Since I list and sell land parcels in Arizona. I am often asked why the development occurs in a checkerboard pattern. When the railroads were being developed, the railroads were given twelve square miles of land for each mile of track that was laid. The railroads were not given the land in contiguous tracts, but were given odd numbered sections only. This checkerboard land pattern of land use exists in many western states. In Arizona, at least in some areas, the remaining land eventually was given to the Arizona State Land Trust and was for the benefit of our school systems.

The map below shows the town of Chino Valley and land on the west edge of the map known as Williamson Valley. Williamson Valley road runs through this starting at Iron Springs Road in Prescott.

Checkerboard Land Pattern, Williamson Valley near Prescott

 

I need to describe the color codes on this map since there is no legend on it. Each numbered square is one square mile or one section. Using the lower right corner, showing “Williamson Valley,” the Township is six miles by six miles and is T15N R2W. This township contains a darker green is Granite Mountain and is now designated as a National Monument. It is within the boundaries of The Prescott National Forest which is shown by the lighter green squares. The bright yellow color shows land that is in private ownership. The light blue is Arizona State Trust Lands. The large red numbers and the bold red lines mark the Assessor’s Book numbers which are the first three digits of an Assessor’s parcel number. If you know an assessor’s book number, you can tell where it is by the use of the full map from which this image was taken.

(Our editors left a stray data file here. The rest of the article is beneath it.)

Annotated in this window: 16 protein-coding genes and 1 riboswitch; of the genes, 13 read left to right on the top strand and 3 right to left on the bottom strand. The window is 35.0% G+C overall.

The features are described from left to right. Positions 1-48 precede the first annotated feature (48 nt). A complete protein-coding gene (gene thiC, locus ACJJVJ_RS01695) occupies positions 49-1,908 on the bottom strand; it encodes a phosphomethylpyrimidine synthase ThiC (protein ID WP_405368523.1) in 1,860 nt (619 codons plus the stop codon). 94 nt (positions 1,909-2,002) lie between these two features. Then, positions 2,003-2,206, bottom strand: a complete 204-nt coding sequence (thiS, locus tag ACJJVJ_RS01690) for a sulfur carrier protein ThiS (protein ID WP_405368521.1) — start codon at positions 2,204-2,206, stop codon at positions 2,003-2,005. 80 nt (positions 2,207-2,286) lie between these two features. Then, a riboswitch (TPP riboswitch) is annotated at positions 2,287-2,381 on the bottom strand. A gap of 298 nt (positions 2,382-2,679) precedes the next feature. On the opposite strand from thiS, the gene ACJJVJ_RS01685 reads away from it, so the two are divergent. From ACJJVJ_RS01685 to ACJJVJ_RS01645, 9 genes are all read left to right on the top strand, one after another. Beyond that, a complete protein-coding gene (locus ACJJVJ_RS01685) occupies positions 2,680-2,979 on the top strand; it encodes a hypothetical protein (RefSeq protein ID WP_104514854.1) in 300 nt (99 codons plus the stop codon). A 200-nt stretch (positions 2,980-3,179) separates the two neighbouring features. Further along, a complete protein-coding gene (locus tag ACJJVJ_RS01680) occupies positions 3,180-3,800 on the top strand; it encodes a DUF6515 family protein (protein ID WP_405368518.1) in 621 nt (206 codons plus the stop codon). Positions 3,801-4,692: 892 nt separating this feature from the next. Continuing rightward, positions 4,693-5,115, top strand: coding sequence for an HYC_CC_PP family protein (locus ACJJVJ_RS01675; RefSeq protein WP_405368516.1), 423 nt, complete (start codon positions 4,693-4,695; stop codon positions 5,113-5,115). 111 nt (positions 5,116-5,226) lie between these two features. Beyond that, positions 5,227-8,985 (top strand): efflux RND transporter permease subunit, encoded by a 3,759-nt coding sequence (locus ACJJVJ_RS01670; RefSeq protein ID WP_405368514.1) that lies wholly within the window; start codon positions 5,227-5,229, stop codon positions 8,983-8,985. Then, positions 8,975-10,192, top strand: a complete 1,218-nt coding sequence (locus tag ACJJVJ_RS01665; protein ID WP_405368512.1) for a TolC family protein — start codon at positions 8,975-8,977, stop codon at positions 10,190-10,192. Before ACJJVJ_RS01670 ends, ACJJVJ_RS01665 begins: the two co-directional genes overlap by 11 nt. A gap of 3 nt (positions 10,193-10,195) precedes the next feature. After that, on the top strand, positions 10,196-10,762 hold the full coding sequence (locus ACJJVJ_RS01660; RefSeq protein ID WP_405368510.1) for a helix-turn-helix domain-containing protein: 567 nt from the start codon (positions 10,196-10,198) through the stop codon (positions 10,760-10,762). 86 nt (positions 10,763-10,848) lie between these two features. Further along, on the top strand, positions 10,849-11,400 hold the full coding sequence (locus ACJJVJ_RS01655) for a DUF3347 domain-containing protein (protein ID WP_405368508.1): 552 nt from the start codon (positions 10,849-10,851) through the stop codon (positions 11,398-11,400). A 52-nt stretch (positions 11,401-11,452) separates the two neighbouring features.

The Arizona State Trust Lands are typically leased to cattle ranchers who graze their cattle there. Most of the lease income from these lands are supposed to go to schools, although I believe some of these monies have been diverted for other uses.

In the areas with the checkerboard pattern still intact, the public land provides around 50% open space. Much of the privately held land, which was originally held by the railroads, has been developed.

The Prescott area is blessed with a wealth of public lands which enhance our lives by providing open space for recreational enjoyment. The downside of this is that the scarcity of private land makes the land more precious and therefore more valuable.